Togo Restores Internet Connectivity After 6-Day Blackout

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Authorities in Togo have restored internet connectivity almost a week after it was cut. Mobile data was cut on September 5, hours to a planned opposition protest against a 50-year-old ruling dynasty.

The government made it a total blackout after truncating Wi-Fi access the following day as the protests kicked off. The opposition in the West African country are demanding that the president steps down.

An activist, Farida Nabourema, confirmed the restoration of connection as at Sunday (September 10). “The government of Togo has just restored internet services.

It was a 6 days blackout and it took advantage of it to repress us massively,” she said. Other internet users corroborated the account.

A two day protest last week extended into a third day when opposition activists took to the streets of the capital Lome and other major towns. Aside demands that Faure Gnassingbe steps down, they are calling for wide political reforms.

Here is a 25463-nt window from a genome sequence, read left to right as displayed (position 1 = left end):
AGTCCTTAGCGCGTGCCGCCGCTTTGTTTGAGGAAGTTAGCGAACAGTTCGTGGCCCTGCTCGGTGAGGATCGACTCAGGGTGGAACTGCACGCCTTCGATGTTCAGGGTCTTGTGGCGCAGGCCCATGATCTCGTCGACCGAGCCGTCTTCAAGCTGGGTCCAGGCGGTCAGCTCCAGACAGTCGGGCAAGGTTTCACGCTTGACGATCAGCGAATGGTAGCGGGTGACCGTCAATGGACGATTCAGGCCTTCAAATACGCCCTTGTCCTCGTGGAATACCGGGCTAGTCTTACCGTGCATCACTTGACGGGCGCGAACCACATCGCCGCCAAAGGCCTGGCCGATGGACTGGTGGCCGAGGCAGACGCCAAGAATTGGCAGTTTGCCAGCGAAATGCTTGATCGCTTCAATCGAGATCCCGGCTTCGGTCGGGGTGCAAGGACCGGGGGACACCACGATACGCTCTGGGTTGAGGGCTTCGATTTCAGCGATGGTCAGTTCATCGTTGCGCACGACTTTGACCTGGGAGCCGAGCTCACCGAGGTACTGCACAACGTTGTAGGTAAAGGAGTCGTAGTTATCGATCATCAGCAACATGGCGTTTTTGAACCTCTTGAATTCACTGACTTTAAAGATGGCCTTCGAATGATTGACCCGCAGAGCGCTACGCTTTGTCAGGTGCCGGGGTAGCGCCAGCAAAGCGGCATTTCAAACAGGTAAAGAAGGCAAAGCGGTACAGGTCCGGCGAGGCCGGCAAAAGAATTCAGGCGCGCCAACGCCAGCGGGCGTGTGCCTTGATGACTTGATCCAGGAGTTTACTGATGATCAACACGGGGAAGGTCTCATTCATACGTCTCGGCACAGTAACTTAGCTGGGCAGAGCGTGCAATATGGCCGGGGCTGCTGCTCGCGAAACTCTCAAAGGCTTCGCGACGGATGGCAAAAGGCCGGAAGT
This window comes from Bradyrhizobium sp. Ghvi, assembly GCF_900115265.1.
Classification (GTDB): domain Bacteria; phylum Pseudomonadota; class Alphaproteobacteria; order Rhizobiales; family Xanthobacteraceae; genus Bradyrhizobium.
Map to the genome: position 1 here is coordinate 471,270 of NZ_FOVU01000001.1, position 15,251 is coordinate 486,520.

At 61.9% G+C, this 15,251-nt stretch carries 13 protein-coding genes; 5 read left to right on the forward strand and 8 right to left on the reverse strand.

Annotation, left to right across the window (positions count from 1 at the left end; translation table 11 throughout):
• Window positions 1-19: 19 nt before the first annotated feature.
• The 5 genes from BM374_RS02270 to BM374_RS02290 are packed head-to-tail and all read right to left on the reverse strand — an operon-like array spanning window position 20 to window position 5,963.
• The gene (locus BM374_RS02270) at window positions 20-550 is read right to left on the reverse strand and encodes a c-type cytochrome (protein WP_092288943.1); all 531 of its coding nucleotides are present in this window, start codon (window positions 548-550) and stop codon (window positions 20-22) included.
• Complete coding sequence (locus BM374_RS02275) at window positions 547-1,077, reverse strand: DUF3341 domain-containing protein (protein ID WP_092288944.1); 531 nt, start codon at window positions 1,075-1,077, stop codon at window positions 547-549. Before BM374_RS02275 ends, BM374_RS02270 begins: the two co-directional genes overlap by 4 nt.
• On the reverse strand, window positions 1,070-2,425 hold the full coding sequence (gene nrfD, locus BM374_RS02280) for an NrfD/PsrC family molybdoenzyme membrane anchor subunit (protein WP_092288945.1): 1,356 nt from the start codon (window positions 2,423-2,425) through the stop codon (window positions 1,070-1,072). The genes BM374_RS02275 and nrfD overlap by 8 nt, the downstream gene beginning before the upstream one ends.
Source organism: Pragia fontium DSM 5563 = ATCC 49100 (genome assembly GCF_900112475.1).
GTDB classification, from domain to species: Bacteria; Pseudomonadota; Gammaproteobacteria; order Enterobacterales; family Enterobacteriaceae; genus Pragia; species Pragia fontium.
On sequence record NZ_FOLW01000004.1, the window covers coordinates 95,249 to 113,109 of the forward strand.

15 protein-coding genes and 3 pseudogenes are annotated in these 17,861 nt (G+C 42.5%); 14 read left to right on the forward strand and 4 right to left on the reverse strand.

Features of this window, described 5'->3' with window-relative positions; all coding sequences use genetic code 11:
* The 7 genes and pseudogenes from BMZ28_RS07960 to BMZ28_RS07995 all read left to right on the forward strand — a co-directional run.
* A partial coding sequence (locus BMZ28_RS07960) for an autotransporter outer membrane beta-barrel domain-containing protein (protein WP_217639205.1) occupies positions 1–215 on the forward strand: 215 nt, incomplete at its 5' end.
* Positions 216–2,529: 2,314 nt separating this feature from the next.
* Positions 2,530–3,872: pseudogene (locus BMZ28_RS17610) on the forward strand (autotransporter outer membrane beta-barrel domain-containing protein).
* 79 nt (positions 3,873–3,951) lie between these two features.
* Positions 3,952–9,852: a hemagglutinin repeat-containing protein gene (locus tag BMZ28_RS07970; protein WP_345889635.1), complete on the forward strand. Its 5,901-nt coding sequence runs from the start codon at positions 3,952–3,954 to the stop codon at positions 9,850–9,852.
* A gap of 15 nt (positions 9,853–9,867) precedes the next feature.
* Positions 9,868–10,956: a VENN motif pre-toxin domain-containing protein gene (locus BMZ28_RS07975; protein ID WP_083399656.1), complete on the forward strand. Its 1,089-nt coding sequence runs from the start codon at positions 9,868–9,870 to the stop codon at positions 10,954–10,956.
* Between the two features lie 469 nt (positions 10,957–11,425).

Among others, the revision of the 1992 Constitution which was modified in 2002 allowing Faure to run for an unlimited term.

The opposition says they want the original two five-year term limit to be restored, a two-ballot system, reform of the Constitutional Court and the Electoral Commission.

Faure Gnassingbe has been in power for 12 years now. His current mandate secured in 2015 runs till 2020. He took over after his father Gnassingbe Eyadema died having ruled Togo for 38 years.

SOURCE: BBC News